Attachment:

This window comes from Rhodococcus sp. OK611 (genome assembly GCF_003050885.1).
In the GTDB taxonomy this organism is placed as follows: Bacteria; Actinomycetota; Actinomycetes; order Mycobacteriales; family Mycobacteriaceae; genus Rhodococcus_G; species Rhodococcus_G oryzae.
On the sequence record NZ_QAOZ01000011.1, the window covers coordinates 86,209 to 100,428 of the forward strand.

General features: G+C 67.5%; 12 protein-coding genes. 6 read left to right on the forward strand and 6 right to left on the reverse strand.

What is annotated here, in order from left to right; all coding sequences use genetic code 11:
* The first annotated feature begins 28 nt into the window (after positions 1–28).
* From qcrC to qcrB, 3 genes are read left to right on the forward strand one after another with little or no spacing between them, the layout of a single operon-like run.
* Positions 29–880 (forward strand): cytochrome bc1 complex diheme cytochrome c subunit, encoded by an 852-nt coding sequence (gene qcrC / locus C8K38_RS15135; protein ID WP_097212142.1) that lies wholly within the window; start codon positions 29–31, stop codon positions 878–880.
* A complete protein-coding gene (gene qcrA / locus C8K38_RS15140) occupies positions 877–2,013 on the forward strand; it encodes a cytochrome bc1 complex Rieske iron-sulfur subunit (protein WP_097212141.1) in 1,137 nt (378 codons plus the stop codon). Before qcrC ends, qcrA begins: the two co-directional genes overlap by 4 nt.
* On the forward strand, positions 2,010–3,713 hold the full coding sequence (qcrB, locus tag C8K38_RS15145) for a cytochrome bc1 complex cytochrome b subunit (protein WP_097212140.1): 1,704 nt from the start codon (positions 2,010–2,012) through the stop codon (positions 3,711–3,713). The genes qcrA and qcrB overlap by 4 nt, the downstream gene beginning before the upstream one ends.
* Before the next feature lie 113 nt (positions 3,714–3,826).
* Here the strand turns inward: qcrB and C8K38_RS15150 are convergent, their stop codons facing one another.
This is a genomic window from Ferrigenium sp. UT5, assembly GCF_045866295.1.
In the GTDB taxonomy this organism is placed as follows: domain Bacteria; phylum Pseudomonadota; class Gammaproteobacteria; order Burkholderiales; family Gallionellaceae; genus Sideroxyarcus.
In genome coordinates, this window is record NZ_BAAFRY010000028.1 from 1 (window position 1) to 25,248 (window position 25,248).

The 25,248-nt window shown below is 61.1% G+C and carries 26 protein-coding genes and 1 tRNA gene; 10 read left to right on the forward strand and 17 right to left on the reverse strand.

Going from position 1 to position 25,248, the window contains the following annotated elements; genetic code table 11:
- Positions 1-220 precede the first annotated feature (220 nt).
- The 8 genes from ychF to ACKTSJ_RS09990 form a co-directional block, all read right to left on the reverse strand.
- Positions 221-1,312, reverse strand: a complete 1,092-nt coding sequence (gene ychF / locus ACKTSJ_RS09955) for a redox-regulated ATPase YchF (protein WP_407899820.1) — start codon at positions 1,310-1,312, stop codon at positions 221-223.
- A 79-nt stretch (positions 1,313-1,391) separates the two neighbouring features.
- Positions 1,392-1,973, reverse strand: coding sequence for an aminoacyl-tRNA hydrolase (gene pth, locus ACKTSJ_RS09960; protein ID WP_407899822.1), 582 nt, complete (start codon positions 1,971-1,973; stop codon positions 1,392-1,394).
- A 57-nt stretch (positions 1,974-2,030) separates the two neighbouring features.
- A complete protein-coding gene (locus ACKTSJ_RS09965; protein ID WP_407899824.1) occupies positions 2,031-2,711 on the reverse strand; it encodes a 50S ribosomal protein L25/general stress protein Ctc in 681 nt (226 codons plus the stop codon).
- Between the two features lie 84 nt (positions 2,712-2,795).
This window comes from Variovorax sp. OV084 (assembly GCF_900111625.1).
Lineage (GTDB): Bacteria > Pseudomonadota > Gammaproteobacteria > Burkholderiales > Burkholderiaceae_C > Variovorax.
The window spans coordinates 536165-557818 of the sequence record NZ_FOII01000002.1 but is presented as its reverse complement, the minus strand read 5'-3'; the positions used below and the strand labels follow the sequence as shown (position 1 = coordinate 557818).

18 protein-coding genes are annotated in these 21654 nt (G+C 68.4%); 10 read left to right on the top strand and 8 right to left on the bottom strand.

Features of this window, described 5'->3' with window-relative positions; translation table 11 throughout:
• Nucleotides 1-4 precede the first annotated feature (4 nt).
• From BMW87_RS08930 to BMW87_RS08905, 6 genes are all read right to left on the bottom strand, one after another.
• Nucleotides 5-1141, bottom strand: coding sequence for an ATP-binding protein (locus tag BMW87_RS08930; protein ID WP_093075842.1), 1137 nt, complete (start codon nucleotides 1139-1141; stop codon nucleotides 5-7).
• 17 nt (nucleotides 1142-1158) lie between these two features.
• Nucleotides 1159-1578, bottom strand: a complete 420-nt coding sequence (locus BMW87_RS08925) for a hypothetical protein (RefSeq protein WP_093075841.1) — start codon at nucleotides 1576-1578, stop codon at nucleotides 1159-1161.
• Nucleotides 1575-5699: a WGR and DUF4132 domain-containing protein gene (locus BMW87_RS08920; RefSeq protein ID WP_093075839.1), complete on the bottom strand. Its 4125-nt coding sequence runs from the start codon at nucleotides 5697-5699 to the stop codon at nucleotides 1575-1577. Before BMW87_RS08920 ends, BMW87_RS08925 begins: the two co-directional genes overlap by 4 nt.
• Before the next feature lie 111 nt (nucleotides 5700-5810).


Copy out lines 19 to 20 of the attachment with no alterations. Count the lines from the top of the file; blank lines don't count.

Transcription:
- The 8 genes from ychF to ACKTSJ_RS09990 form a co-directional block, all read right to left on the reverse strand.
- Positions 221-1,312, reverse strand: a complete 1,092-nt coding sequence (gene ychF / locus ACKTSJ_RS09955) for a redox-regulated ATPase YchF (protein WP_407899820.1) — start codon at positions 1,310-1,312, stop codon at positions 221-223.